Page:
Stem cell reprogramming: basic implications and future perspective for movement disorders.
- TSRI Center for hESC Research
- Collaborative Laboratory for Human Embryonic Stem Cell Research at Sanford-Burnham Medical Research Institute
- The Stem Cell Matrix: a map of the molecular pathways that define pluripotent cells
- Thymus based tolerance to stem cell therapies
- Ensuring the safety of cell therapy: a quality control pipeline for cell purification and validation
In this review we discuss the practical application of human pluripotent stem cell technologies toward understanding and treating neurological disease.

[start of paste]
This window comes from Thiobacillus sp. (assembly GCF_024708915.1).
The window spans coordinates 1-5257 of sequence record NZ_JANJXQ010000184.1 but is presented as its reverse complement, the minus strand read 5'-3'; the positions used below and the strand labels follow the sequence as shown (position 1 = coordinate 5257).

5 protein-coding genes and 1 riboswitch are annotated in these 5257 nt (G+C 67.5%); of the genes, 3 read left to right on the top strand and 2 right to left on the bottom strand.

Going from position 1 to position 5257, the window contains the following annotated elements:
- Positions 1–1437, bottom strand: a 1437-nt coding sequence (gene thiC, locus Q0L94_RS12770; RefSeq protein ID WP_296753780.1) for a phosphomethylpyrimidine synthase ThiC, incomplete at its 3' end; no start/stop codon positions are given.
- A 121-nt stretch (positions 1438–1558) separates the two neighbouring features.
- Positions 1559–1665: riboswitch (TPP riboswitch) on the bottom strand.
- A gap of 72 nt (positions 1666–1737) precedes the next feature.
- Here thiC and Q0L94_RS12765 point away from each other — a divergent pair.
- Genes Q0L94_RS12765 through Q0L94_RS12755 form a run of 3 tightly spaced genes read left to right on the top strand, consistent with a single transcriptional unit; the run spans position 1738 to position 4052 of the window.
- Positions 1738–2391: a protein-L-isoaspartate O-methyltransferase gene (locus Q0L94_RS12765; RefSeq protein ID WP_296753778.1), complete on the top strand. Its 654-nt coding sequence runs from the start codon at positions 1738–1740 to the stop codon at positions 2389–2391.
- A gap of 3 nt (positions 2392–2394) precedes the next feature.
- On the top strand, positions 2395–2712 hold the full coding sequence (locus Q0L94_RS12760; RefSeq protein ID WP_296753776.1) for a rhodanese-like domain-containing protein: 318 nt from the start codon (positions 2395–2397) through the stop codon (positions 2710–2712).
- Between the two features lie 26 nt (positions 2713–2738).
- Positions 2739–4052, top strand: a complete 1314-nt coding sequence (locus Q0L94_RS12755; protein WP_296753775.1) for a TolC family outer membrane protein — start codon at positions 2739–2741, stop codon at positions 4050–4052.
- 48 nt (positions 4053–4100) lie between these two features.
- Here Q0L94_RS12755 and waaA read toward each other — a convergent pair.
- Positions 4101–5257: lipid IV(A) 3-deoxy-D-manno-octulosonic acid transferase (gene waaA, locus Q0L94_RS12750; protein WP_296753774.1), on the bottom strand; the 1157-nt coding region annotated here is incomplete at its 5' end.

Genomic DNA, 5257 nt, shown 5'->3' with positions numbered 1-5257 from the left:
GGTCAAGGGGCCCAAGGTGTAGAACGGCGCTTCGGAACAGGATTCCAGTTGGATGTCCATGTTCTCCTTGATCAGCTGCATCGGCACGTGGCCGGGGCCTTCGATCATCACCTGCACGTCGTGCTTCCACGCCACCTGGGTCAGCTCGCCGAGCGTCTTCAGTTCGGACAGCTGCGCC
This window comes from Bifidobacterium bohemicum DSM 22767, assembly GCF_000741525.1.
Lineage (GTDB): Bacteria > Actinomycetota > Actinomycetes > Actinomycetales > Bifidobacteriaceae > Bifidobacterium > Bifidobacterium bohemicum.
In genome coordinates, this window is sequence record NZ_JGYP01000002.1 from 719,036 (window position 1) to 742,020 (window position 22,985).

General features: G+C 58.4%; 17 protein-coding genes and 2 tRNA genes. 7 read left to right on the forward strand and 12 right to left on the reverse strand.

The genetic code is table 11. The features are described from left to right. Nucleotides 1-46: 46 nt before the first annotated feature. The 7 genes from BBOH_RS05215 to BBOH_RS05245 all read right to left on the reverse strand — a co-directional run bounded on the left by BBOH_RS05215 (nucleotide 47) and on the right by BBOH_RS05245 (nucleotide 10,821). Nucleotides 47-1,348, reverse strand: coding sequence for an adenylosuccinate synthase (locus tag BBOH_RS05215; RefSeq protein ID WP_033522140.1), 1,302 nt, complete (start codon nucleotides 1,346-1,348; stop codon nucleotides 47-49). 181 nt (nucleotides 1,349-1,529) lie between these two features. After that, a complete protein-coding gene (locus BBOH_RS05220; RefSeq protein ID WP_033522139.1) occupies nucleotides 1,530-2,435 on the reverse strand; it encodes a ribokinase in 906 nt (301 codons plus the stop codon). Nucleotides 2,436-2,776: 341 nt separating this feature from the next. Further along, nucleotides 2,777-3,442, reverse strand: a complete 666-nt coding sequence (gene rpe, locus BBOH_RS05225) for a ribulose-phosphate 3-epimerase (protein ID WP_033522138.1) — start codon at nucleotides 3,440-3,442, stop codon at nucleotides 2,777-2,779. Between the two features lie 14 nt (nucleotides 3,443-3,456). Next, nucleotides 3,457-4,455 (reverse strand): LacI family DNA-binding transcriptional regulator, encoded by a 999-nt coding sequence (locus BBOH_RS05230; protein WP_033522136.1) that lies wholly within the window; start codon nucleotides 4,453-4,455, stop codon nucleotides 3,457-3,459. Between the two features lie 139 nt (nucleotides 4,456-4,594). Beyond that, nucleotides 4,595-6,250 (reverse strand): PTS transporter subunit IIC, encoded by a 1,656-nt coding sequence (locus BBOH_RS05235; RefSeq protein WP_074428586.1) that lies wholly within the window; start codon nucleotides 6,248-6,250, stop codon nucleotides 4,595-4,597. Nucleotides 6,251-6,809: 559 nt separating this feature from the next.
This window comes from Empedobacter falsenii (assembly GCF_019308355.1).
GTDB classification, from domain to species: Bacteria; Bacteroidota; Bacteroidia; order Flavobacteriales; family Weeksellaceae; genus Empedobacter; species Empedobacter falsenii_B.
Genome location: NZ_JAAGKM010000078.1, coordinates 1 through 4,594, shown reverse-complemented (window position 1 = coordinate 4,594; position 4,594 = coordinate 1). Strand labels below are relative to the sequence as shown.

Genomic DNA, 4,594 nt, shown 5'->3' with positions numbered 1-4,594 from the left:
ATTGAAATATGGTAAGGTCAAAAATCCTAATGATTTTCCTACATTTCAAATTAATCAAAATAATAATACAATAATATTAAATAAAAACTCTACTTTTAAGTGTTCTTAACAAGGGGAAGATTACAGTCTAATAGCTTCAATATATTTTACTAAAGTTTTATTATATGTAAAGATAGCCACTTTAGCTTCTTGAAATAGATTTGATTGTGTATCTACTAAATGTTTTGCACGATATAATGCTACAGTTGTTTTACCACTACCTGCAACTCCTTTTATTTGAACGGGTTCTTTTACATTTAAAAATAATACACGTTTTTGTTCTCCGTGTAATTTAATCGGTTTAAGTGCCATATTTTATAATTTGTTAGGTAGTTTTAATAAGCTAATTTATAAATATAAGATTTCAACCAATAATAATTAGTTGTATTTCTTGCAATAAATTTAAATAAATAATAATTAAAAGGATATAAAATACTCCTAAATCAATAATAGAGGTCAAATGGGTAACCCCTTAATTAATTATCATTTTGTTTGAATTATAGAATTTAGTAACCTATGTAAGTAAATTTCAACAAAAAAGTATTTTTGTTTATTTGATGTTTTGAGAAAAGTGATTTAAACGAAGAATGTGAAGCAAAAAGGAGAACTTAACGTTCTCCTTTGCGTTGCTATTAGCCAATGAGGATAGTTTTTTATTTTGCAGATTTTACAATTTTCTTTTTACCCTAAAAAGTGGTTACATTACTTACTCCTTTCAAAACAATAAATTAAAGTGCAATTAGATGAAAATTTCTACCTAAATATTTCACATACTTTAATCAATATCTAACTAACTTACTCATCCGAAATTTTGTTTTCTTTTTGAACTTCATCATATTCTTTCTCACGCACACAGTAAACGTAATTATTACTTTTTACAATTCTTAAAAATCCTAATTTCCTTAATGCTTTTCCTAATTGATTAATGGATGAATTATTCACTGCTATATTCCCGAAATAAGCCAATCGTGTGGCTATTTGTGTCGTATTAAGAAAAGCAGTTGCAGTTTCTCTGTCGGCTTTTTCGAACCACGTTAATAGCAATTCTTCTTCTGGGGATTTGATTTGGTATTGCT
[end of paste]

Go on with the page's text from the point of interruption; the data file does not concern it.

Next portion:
The introduction of stem cell-associated molecular factors into human patient-derived cells allows for their reprogramming in the laboratory environment. As a result, human induced pluripotent stem cells (hiPSC) can now be reprogrammed epigenetically without disruption of their overall genomic integrity. For patients with neurodegenerative diseases characterized by progressive loss of functional neurons, the ability to reprogram any individual's cells and drive their differentiation toward susceptible neuronal subtypes holds great promise. Apart from applications in regenerative medicine and cell replacement-based therapy, hiPSCs are increasingly used in preclinical research for establishing disease models and screening for drug toxicities. The rapid developments in this field prompted us to review recent progress toward the applications of stem cell technologies for movement disorders. We introduce reprogramming strategies and explain the critical steps in the differentiation of hiPSCs to clinical relevant subtypes of cells in the context of movement disorders. We summarize and discuss recent discoveries in this field, which, based on the rapidly expanding basic science literature as well as upcoming trends in personalized medicine, will strongly influence the future therapeutic options available to practitioners working with patients suffering from such disorders.